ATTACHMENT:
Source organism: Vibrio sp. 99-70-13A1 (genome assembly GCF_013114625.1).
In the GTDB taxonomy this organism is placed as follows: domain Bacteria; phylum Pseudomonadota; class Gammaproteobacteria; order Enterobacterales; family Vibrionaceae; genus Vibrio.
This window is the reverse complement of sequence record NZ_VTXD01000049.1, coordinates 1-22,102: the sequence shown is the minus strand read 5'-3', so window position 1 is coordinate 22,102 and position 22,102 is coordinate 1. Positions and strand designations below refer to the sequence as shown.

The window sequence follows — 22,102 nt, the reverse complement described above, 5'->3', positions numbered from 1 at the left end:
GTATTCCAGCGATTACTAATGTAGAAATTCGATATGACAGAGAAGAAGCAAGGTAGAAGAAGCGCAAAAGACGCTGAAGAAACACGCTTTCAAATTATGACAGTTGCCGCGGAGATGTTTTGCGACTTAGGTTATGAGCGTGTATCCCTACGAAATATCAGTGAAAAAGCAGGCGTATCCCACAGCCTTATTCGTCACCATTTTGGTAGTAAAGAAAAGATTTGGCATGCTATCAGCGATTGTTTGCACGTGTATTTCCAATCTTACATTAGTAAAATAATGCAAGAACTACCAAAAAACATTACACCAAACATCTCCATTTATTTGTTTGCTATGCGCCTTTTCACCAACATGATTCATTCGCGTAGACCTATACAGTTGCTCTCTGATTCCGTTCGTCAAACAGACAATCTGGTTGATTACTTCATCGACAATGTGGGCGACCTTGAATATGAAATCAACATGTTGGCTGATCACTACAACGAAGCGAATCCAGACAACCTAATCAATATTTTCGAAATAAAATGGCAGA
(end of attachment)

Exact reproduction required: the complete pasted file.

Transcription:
Source organism: Vibrio sp. 99-70-13A1 (genome assembly GCF_013114625.1).
In the GTDB taxonomy this organism is placed as follows: domain Bacteria; phylum Pseudomonadota; class Gammaproteobacteria; order Enterobacterales; family Vibrionaceae; genus Vibrio.
This window is the reverse complement of sequence record NZ_VTXD01000049.1, coordinates 1-22,102: the sequence shown is the minus strand read 5'-3', so window position 1 is coordinate 22,102 and position 22,102 is coordinate 1. Positions and strand designations below refer to the sequence as shown.

The window sequence follows — 22,102 nt, the reverse complement described above, 5'->3', positions numbered from 1 at the left end:
GTATTCCAGCGATTACTAATGTAGAAATTCGATATGACAGAGAAGAAGCAAGGTAGAAGAAGCGCAAAAGACGCTGAAGAAACACGCTTTCAAATTATGACAGTTGCCGCGGAGATGTTTTGCGACTTAGGTTATGAGCGTGTATCCCTACGAAATATCAGTGAAAAAGCAGGCGTATCCCACAGCCTTATTCGTCACCATTTTGGTAGTAAAGAAAAGATTTGGCATGCTATCAGCGATTGTTTGCACGTGTATTTCCAATCTTACATTAGTAAAATAATGCAAGAACTACCAAAAAACATTACACCAAACATCTCCATTTATTTGTTTGCTATGCGCCTTTTCACCAACATGATTCATTCGCGTAGACCTATACAGTTGCTCTCTGATTCCGTTCGTCAAACAGACAATCTGGTTGATTACTTCATCGACAATGTGGGCGACCTTGAATATGAAATCAACATGTTGGCTGATCACTACAACGAAGCGAATCCAGACAACCTAATCAATATTTTCGAAATAAAATGGCAGA